• Signing a statement showing their support for efforts to reduce accident repetition. This should be communicated to the company at large as well as to repeaters.
  • Encouraging those who report to them to also support the system.
  • Issuing a periodic statement that reinforces the system.
  • Checking with the safety department to monitor implementation and results.

3) Publish a clear statement to everyone. A policy statement should communicate that you are:

  • Concerned and watchful
  • Focused on a non-blaming solution
  • Not willing to just live with accident repetition.

It’s critical to let people know that what you are doing is positive, non-threatening and action-oriented.

4) Develop ways to flag problems. Relying on supervisors and managers memories may mean getting skewed or spotty information. Your database of incidents and injuries should readily identify those who qualify as “repeaters” and earmark them for special tracking as they go through your entire program of prevention.

5) Evaluate factors and patterns. When reviewing specific repetition problems, see if any patterns are unique to the individual involved or might be symptoms of larger problems. If a large percent of accidents include the same factors, your prevention intervention should take special effort to address them. Many factors should be considered: weather, machine maintenance, time of day, lighting, noise, training, supervision, work pace, etc.

6) Train supervisors and managers. The attitudes and behaviors of supervisors and managers can make or break your accident repetition prevention program. Their positive attitudes and actions are as important as that of the workers involved. Clearly communicate the philosophy and content of what you are doing. Show managers and supervisors specific ways they can support the program.

7) Work with repeaters. Interventions can range from one-on-one coaching to more formal training on procedures and methods. Individual communications should focus on the specifics surrounding the person’s past injuries or accidents. Turn these sessions into an opportunity for mutual problem-solving to decide how to prevent future accidents.

Group sessions center on general suggestions and group problem-solving/brainstorming on how safety can be better guarded. Part of any meeting needs to be an opportunity for the employee or employees to defuse negative feelings they have toward being identified as a “problem” person. Getting past blame, counter-blame and finger-pointing may take some time, but is essential to success.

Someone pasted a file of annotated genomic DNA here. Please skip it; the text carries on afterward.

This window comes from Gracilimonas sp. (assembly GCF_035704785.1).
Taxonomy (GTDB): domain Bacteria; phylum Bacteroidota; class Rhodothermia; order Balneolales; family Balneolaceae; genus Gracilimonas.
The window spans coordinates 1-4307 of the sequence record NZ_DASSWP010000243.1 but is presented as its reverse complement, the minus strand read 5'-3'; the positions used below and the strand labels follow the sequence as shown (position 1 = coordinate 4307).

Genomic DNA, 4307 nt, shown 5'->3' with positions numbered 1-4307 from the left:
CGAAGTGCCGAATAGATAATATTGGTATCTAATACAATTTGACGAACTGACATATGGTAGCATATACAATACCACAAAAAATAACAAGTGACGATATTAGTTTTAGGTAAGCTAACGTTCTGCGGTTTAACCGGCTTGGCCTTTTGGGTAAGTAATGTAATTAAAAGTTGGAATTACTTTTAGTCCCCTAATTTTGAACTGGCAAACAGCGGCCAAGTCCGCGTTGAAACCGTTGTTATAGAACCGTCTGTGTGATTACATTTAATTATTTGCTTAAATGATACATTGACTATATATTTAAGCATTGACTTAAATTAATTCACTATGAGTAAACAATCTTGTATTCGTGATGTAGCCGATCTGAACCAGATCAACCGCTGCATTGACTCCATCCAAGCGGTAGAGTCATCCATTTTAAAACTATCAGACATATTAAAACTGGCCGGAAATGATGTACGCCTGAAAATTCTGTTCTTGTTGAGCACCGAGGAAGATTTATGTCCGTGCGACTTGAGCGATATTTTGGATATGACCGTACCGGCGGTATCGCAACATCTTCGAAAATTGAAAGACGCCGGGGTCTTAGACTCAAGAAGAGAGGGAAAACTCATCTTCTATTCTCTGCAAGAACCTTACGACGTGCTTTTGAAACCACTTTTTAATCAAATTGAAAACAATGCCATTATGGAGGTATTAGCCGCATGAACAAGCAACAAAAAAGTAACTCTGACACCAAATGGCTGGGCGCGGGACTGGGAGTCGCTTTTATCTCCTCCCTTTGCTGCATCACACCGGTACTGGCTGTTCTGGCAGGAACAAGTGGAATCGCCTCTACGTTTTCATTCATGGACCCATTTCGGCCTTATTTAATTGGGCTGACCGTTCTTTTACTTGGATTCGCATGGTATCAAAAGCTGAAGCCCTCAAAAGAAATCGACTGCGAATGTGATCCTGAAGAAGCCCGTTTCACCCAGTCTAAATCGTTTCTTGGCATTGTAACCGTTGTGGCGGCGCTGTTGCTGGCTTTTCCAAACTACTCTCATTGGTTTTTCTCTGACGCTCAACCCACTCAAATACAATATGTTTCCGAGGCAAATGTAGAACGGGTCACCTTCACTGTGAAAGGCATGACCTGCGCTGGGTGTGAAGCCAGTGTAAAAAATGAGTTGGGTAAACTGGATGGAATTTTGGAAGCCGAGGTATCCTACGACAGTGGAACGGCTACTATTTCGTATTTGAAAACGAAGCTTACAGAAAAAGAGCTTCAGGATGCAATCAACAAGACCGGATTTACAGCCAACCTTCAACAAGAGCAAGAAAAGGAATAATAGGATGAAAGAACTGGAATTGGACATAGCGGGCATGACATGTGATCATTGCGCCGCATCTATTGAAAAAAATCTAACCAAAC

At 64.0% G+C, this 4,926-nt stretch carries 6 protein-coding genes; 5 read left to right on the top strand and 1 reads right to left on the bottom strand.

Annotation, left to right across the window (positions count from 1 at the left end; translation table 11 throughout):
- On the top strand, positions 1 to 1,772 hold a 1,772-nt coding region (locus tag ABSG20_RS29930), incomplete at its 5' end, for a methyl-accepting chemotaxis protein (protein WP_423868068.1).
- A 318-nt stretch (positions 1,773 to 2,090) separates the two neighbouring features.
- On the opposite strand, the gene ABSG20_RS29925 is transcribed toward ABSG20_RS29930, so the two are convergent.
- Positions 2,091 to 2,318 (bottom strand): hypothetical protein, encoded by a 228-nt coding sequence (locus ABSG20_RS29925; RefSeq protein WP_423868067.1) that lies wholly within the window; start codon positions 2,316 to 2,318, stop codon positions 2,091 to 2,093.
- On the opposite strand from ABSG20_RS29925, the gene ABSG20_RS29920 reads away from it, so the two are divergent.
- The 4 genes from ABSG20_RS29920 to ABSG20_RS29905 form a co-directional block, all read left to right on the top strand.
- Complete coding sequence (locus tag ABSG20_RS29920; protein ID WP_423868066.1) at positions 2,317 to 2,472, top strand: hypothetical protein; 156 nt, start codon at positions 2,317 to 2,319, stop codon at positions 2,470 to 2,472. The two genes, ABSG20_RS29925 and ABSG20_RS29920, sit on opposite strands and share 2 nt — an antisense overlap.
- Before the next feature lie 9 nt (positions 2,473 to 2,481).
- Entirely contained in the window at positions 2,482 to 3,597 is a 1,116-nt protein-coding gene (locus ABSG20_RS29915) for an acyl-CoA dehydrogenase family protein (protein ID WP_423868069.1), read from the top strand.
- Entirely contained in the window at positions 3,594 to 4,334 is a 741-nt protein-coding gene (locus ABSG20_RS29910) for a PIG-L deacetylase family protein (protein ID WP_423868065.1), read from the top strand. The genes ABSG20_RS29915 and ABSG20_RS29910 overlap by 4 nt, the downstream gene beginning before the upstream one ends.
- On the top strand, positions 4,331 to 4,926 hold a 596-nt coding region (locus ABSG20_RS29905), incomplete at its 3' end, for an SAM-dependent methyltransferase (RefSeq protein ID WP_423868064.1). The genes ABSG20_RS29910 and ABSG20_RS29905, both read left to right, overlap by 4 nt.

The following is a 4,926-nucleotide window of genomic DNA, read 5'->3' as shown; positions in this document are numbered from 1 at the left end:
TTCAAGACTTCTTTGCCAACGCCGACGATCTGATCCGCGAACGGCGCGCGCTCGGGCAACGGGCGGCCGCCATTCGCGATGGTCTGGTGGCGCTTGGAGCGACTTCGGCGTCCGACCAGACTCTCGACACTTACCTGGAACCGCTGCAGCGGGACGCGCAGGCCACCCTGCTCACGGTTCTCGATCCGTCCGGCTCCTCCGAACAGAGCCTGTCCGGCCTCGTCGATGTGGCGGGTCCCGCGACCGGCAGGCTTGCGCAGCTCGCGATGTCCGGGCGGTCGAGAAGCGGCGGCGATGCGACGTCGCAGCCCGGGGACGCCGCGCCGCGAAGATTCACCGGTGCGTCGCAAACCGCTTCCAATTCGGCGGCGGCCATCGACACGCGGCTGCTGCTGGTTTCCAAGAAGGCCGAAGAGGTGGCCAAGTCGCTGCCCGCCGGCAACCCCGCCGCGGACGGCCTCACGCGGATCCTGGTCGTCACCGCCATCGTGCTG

Remember, people need specific and practical suggestions for changing behavior. In addition to suggesting physical methods for more safely controlling their bodies, boost skills at directing attention and judgment — both critical to injury prevention.

8) Follow-up. Don’t assume your job is done once a “repeater” has been through the training you provide. Follow-up sends a message to the person that you were really serious about his or her situation. Reinforcement can be informal stop-by chats, or more formal meetings to discuss progress and review suggestions.

Monitor statistics to see if your program is having the desired impact. If the statistics don’t improve, then you know there is more or different work to do. You might take this as an opportunity to involve repeaters in some brainstorming.

Follow-up also includes recognition. If you want people to improve in any area, their efforts must be rewarded. Keep in mind recognition should be given in ways that reward, not punish the individual. For some, receiving praise in front of co-workers would be embarrassing and uncomfortable — not rewarding. Be sensitive to what works with your groups and individuals.

To summarize: Trust and mutual respect form the foundation for an effective accident repetition prevention system. If employees and managers are suspicious of one another, it’s difficult to make progress. Working with accident repeaters can be frustrating, but with the systematic approach above, it’s possible to help “repeaters” become positive forces for safety.